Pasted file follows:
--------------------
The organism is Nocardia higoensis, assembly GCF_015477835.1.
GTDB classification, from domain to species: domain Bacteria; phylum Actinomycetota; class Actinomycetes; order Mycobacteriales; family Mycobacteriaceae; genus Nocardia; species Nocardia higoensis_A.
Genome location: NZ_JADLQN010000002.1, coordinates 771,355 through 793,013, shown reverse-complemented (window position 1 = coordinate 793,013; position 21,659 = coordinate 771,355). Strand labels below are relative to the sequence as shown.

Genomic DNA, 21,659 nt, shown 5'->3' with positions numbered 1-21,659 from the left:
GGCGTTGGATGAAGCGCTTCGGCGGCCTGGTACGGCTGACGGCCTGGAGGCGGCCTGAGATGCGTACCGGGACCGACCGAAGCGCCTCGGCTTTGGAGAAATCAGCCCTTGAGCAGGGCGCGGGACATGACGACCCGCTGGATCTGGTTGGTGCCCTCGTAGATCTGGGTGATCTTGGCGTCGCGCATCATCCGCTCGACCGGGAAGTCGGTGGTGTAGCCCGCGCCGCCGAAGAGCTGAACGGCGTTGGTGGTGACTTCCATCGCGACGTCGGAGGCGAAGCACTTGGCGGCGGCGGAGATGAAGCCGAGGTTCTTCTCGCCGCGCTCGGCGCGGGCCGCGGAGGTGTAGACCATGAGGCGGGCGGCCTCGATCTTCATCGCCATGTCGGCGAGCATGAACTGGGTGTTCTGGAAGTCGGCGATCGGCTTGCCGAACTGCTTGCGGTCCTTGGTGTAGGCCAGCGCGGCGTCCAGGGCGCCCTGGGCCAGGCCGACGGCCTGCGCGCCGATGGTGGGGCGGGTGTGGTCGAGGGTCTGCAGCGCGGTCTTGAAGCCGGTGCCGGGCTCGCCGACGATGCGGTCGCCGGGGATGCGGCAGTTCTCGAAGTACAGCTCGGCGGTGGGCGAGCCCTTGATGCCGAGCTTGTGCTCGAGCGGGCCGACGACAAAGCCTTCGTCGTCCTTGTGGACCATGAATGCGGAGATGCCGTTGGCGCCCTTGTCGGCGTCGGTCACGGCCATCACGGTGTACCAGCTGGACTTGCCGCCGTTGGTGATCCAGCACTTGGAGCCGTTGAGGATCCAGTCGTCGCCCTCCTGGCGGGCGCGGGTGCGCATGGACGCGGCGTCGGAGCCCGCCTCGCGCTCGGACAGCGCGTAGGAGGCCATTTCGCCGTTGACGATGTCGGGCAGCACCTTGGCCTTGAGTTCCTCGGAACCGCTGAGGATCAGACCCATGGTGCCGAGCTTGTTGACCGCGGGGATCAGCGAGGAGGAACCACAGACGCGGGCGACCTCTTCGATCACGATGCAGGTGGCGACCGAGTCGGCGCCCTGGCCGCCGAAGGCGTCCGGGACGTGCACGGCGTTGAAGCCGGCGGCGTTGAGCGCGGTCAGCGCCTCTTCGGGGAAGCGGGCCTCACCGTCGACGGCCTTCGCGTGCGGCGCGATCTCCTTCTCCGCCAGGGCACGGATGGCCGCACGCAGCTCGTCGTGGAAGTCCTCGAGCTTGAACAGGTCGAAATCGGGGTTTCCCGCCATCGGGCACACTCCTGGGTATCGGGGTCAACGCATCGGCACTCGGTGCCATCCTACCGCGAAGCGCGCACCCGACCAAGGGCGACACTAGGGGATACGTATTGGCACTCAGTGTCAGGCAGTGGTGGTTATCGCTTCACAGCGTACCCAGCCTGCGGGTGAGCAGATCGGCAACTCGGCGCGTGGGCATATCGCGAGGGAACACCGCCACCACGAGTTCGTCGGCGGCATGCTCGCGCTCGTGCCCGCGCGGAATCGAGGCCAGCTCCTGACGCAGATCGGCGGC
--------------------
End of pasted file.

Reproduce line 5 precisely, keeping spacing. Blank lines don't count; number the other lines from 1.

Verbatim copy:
GGCGTTGGATGAAGCGCTTCGGCGGCCTGGTACGGCTGACGGCCTGGAGGCGGCCTGAGATGCGTACCGGGACCGACCGAAGCGCCTCGGCTTTGGAGAAATCAGCCCTTGAGCAGGGCGCGGGACATGACGACCCGCTGGATCTGGTTGGTGCCCTCGTAGATCTGGGTGATCTTGGCGTCGCGCATCATCCGCTCGACCGGGAAGTCGGTGGTGTAGCCCGCGCCGCCGAAGAGCTGAACGGCGTTGGTGGTGACTTCCATCGCGACGTCGGAGGCGAAGCACTTGGCGGCGGCGGAGATGAAGCCGAGGTTCTTCTCGCCGCGCTCGGCGCGGGCCGCGGAGGTGTAGACCATGAGGCGGGCGGCCTCGATCTTCATCGCCATGTCGGCGAGCATGAACTGGGTGTTCTGGAAGTCGGCGATCGGCTTGCCGAACTGCTTGCGGTCCTTGGTGTAGGCCAGCGCGGCGTCCAGGGCGCCCTGGGCCAGGCCGACGGCCTGCGCGCCGATGGTGGGGCGGGTGTGGTCGAGGGTCTGCAGCGCGGTCTTGAAGCCGGTGCCGGGCTCGCCGACGATGCGGTCGCCGGGGATGCGGCAGTTCTCGAAGTACAGCTCGGCGGTGGGCGAGCCCTTGATGCCGAGCTTGTGCTCGAGCGGGCCGACGACAAAGCCTTCGTCGTCCTTGTGGACCATGAATGCGGAGATGCCGTTGGCGCCCTTGTCGGCGTCGGTCACGGCCATCACGGTGTACCAGCTGGACTTGCCGCCGTTGGTGATCCAGCACTTGGAGCCGTTGAGGATCCAGTCGTCGCCCTCCTGGCGGGCGCGGGTGCGCATGGACGCGGCGTCGGAGCCCGCCTCGCGCTCGGACAGCGCGTAGGAGGCCATTTCGCCGTTGACGATGTCGGGCAGCACCTTGGCCTTGAGTTCCTCGGAACCGCTGAGGATCAGACCCATGGTGCCGAGCTTGTTGACCGCGGGGATCAGCGAGGAGGAACCACAGACGCGGGCGACCTCTTCGATCACGATGCAGGTGGCGACCGAGTCGGCGCCCTGGCCGCCGAAGGCGTCCGGGACGTGCACGGCGTTGAAGCCGGCGGCGTTGAGCGCGGTCAGCGCCTCTTCGGGGAAGCGGGCCTCACCGTCGACGGCCTTCGCGTGCGGCGCGATCTCCTTCTCCGCCAGGGCACGGATGGCCGCACGCAGCTCGTCGTGGAAGTCCTCGAGCTTGAACAGGTCGAAATCGGGGTTTCCCGCCATCGGGCACACTCCTGGGTATCGGGGTCAACGCATCGGCACTCGGTGCCATCCTACCGCGAAGCGCGCACCCGACCAAGGGCGACACTAGGGGATACGTATTGGCACTCAGTGTCAGGCAGTGGTGGTTATCGCTTCACAGCGTACCCAGCCTGCGGGTGAGCAGATCGGCAACTCGGCGCGTGGGCATATCGCGAGGGAACACCGCCACCACGAGTTCGTCGGCGGCATGCTCGCGCTCGTGCCCGCGCGGAATCGAGGCCAGCTCCTGACGCAGATCGGCGGC